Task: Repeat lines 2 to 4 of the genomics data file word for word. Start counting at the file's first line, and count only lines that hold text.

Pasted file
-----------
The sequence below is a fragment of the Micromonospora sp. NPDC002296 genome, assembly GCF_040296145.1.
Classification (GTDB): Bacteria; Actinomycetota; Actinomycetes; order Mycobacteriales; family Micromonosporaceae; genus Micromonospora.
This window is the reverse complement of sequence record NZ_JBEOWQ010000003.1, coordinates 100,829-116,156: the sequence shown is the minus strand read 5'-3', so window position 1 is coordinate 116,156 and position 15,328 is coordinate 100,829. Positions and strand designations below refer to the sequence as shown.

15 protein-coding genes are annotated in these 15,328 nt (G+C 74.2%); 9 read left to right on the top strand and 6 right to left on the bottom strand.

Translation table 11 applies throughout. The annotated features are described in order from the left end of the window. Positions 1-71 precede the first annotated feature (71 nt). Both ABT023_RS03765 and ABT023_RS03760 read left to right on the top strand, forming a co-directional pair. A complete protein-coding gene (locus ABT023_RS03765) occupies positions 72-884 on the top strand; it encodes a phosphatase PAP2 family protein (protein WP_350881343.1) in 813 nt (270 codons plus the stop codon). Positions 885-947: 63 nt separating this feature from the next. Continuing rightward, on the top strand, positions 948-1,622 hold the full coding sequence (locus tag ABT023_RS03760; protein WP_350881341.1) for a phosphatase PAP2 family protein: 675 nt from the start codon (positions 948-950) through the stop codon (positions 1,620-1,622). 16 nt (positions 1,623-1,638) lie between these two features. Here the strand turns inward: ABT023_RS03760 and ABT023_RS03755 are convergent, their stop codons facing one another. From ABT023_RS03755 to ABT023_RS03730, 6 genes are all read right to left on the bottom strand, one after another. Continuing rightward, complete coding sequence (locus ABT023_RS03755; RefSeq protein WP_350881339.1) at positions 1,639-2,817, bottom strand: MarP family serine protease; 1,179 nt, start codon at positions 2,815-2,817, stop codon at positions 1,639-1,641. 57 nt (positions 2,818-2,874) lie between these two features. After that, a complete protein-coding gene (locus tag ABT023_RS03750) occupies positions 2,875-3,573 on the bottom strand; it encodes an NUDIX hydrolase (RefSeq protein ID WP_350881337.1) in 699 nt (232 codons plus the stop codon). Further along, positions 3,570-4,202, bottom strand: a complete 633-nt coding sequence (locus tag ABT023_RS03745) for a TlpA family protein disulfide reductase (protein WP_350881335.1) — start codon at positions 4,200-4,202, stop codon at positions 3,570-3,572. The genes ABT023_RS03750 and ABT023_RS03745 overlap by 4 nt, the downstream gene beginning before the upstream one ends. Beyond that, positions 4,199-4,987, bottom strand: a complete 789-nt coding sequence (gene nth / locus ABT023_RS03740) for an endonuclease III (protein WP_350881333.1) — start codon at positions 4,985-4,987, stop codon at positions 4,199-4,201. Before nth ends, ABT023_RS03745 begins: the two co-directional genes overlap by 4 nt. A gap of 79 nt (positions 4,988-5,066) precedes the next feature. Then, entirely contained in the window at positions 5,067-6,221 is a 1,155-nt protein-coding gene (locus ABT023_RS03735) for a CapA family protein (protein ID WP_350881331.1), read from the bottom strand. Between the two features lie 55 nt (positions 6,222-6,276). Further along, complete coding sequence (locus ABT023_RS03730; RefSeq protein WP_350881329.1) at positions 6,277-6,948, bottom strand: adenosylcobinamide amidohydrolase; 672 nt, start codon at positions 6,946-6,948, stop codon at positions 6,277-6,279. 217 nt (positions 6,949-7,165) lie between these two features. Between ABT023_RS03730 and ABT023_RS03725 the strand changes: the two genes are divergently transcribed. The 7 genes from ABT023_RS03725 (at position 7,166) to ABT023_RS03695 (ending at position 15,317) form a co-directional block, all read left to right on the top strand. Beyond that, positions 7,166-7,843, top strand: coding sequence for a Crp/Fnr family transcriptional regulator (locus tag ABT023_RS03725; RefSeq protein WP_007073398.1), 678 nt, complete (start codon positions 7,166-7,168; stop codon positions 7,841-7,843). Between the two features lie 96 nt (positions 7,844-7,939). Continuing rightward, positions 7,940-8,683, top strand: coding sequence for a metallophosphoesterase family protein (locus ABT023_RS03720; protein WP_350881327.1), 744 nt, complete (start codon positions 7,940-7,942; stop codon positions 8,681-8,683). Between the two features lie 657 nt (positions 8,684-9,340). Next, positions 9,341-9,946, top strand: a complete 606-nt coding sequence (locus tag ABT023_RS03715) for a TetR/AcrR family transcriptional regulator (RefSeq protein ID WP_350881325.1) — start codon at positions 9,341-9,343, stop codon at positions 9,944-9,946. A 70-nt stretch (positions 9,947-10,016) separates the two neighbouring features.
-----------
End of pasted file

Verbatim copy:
Classification (GTDB): Bacteria; Actinomycetota; Actinomycetes; order Mycobacteriales; family Micromonosporaceae; genus Micromonospora.
This window is the reverse complement of sequence record NZ_JBEOWQ010000003.1, coordinates 100,829-116,156: the sequence shown is the minus strand read 5'-3', so window position 1 is coordinate 116,156 and position 15,328 is coordinate 100,829. Positions and strand designations below refer to the sequence as shown.

15 protein-coding genes are annotated in these 15,328 nt (G+C 74.2%); 9 read left to right on the top strand and 6 right to left on the bottom strand.